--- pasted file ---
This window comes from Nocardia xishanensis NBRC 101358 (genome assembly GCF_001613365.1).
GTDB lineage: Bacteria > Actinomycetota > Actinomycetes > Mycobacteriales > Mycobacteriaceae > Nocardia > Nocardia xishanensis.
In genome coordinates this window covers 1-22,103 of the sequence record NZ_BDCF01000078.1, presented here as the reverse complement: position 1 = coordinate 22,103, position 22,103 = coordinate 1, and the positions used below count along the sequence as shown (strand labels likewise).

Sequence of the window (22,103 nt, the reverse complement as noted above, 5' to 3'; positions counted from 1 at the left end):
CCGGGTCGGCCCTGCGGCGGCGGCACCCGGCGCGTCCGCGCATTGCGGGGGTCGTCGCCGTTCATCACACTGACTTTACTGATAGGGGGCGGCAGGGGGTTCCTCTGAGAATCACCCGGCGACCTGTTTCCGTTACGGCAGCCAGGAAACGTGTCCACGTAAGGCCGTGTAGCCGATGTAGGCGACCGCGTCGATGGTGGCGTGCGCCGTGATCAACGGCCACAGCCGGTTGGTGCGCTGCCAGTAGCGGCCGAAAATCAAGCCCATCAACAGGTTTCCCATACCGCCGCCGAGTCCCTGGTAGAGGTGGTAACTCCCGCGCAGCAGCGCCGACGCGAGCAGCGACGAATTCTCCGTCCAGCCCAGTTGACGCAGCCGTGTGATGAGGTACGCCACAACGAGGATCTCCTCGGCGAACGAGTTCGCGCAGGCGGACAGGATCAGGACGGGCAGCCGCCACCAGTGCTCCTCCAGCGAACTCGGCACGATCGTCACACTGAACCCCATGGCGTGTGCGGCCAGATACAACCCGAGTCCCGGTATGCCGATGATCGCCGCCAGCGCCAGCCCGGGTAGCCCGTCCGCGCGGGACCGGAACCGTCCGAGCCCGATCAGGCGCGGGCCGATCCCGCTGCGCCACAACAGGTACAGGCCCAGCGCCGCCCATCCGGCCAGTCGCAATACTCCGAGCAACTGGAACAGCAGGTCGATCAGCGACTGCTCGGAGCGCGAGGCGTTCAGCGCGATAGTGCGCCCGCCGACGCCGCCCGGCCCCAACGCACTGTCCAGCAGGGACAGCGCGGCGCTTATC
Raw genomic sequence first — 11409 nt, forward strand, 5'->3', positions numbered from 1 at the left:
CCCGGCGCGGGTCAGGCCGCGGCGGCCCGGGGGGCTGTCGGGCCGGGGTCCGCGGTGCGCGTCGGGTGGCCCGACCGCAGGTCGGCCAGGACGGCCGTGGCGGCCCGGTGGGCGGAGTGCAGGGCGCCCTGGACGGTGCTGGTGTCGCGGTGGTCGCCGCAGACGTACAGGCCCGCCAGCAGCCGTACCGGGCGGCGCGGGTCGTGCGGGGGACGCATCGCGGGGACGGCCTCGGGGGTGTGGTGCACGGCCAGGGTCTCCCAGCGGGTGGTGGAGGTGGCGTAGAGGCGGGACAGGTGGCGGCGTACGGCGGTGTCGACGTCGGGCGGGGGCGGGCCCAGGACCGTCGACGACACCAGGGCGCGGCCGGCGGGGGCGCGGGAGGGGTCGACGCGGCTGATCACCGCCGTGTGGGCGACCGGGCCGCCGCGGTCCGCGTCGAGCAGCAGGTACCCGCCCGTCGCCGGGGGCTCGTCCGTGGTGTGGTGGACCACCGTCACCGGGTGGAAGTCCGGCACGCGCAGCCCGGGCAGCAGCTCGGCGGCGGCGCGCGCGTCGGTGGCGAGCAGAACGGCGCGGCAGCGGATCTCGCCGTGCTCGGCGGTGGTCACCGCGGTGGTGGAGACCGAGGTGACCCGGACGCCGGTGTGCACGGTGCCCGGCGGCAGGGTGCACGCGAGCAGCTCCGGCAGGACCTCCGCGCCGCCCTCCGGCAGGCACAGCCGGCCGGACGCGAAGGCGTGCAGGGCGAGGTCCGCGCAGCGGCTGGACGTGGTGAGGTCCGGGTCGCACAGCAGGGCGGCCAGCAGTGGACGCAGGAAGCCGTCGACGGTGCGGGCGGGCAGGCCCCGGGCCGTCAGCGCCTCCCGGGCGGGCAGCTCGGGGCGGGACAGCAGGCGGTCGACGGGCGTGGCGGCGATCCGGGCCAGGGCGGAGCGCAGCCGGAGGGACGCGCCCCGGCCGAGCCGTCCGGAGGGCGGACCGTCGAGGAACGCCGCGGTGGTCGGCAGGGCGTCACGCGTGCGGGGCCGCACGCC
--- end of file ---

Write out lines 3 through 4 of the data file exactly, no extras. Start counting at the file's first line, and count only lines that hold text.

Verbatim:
In genome coordinates this window covers 1-22,103 of the sequence record NZ_BDCF01000078.1, presented here as the reverse complement: position 1 = coordinate 22,103, position 22,103 = coordinate 1, and the positions used below count along the sequence as shown (strand labels likewise).

Sequence of the window (22,103 nt, the reverse complement as noted above, 5' to 3'; positions counted from 1 at the left end):